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vipes


Posts: 145
Joined: Oct 2006
Post: #9
15-08-2008 02:12 PM

Sadly yes gingernuts and to no avail.

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baggydave


Posts: 384
Joined: May 2004
Post: #10
01-09-2008 10:07 PM

The only way to challenge a planning decision (for an objector that is) is throught the high court. A recent decision is of interest:

http://heathandhampsteadsociety.org.uk/i...&Itemid=34

This was through the local civic society - is there a role here for the various ones in SE23? Or should an individual be prepared to stump up ?10k + at the risk of losing far more.

Of course the well funded developer can continue to apply, and had the option to appeal decisions, so one could summise would eventually get their own way (or of course get fed up with the process and hopefully move their attention elsehwhere).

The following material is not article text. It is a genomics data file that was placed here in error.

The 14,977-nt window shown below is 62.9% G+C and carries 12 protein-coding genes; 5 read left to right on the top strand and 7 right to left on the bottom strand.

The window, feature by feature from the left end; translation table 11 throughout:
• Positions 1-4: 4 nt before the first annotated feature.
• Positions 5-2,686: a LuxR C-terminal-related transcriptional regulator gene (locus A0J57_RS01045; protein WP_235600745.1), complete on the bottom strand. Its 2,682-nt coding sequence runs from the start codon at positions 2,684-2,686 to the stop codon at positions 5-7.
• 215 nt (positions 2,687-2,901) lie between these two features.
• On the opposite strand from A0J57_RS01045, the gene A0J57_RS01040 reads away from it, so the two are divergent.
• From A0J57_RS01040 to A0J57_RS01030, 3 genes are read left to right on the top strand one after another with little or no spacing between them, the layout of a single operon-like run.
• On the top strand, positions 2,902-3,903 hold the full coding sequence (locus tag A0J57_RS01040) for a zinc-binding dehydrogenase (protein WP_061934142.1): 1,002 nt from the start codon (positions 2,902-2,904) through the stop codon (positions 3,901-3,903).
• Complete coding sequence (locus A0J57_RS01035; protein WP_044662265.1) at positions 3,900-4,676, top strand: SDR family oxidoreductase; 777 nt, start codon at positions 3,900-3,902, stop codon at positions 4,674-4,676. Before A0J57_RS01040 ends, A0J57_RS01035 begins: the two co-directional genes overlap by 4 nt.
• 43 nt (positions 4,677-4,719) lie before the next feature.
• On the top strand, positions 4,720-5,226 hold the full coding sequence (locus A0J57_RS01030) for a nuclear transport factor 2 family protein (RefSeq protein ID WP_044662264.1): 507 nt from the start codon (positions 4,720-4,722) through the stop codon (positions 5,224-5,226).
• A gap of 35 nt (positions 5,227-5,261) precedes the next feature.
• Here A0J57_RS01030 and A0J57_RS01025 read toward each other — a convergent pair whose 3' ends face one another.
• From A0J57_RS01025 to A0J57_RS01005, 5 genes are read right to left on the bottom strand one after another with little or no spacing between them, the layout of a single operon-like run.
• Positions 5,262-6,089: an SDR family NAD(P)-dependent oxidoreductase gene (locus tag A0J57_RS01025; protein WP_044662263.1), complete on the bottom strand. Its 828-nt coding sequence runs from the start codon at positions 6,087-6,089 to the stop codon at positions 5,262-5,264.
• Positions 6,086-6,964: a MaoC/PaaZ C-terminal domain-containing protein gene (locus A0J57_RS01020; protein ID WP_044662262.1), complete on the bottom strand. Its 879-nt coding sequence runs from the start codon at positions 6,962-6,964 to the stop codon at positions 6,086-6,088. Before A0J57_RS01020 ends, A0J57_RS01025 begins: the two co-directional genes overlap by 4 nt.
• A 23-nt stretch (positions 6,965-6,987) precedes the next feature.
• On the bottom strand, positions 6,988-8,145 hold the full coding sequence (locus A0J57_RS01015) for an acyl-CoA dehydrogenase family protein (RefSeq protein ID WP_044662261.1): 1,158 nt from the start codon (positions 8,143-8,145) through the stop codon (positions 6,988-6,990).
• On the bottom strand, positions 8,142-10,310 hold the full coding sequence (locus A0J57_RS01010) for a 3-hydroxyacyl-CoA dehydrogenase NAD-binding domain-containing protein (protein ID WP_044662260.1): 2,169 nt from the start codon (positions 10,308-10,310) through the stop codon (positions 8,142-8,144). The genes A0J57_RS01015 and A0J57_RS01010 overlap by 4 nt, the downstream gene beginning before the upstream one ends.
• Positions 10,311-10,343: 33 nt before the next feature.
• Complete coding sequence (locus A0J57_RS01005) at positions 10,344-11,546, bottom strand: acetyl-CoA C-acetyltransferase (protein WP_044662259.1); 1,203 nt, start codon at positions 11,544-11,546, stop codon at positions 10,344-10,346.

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brian


Posts: 2,002
Joined: Apr 2005
Post: #11
02-09-2008 09:13 AM

Am I correct that HMG gives LBC targets for new dwellings that must be met , hence they tend to agree to most applications, or is this incorrect.
If correct perhaps we should be contacting our good MP JD , rather than the LBL and Loed Mayor Sir B.????????????????

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Triangle


Posts: 133
Joined: May 2007
Post: #12
02-09-2008 10:05 AM

I suppose that some of the properties that were built at the top of Forest Hill in the thirties might also be considered to be of a "grand design" and were perhaps radical in their day. In particular, I'm thinking of some of the houses sited around Hornimans Drive and Liphook Cresent.

But there is of course one major difference - which is that they're detached and do not encroach on neighbouring properties. Is it possible to view the plans for this proposal online?

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IWereAbsolutelyFuming


Posts: 531
Joined: Oct 2007
Post: #13
02-09-2008 12:41 PM

Quote:
Is it possible to view the plans for this proposal online?

You can but the scans of the papers are very poor and it is difficult to get a real sense of the development from them.